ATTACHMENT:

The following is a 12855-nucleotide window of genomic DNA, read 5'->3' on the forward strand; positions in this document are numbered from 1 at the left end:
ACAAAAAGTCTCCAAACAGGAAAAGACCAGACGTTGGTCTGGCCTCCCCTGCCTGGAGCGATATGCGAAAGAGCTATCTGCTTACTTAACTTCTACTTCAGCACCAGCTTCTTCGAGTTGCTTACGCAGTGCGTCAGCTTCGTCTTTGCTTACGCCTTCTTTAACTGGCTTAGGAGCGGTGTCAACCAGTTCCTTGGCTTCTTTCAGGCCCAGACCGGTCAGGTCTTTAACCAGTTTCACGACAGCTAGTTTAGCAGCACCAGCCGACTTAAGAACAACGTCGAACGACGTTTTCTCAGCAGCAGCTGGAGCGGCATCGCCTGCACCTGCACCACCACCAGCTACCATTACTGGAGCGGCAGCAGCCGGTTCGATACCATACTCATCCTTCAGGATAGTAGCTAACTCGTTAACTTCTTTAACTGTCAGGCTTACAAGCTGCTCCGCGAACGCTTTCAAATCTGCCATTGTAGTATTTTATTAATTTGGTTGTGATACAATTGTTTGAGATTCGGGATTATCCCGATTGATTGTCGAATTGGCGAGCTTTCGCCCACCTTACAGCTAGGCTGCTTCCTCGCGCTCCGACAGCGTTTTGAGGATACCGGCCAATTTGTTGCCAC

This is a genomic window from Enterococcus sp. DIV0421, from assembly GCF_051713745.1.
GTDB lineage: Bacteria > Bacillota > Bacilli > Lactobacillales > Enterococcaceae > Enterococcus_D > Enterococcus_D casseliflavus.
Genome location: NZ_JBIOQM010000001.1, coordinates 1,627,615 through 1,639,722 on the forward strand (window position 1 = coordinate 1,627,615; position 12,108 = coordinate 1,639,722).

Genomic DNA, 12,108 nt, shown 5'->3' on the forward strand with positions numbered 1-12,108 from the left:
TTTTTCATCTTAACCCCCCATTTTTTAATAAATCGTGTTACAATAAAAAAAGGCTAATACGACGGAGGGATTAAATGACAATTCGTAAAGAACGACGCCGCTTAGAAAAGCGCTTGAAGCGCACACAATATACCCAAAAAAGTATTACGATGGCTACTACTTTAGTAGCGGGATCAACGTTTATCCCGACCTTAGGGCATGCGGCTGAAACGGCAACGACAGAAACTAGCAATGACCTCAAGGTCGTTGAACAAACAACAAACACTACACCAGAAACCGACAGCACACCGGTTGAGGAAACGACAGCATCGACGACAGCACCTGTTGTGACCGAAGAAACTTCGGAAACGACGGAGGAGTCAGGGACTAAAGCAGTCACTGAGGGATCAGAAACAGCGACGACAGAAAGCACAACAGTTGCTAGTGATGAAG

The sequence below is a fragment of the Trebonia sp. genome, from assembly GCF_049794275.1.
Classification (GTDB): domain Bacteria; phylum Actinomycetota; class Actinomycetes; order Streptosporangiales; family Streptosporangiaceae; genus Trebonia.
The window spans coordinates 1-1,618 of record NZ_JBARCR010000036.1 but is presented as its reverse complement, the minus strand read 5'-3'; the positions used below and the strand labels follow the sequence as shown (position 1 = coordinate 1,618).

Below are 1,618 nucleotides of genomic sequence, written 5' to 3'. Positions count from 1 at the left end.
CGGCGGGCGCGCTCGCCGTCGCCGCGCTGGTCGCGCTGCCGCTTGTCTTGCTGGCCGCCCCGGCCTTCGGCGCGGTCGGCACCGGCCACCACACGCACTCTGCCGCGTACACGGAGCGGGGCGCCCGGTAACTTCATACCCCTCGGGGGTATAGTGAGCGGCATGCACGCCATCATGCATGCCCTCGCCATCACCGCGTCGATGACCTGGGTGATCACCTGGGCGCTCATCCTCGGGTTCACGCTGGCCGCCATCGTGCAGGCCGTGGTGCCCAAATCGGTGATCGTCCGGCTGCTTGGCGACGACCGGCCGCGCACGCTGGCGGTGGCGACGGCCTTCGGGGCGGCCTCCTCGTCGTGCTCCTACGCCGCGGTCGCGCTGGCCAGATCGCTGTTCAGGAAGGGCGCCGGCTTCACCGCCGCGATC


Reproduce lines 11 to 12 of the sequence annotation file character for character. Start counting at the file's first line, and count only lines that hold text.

Below are 1,618 nucleotides of genomic sequence, written 5' to 3'. Positions count from 1 at the left end.
CGGCGGGCGCGCTCGCCGTCGCCGCGCTGGTCGCGCTGCCGCTTGTCTTGCTGGCCGCCCCGGCCTTCGGCGCGGTCGGCACCGGCCACCACACGCACTCTGCCGCGTACACGGAGCGGGGCGCCCGGTAACTTCATACCCCTCGGGGGTATAGTGAGCGGCATGCACGCCATCATGCATGCCCTCGCCATCACCGCGTCGATGACCTGGGTGATCACCTGGGCGCTCATCCTCGGGTTCACGCTGGCCGCCATCGTGCAGGCCGTGGTGCCCAAATCGGTGATCGTCCGGCTGCTTGGCGACGACCGGCCGCGCACGCTGGCGGTGGCGACGGCCTTCGGGGCGGCCTCCTCGTCGTGCTCCTACGCCGCGGTCGCGCTGGCCAGATCGCTGTTCAGGAAGGGCGCCGGCTTCACCGCCGCGATC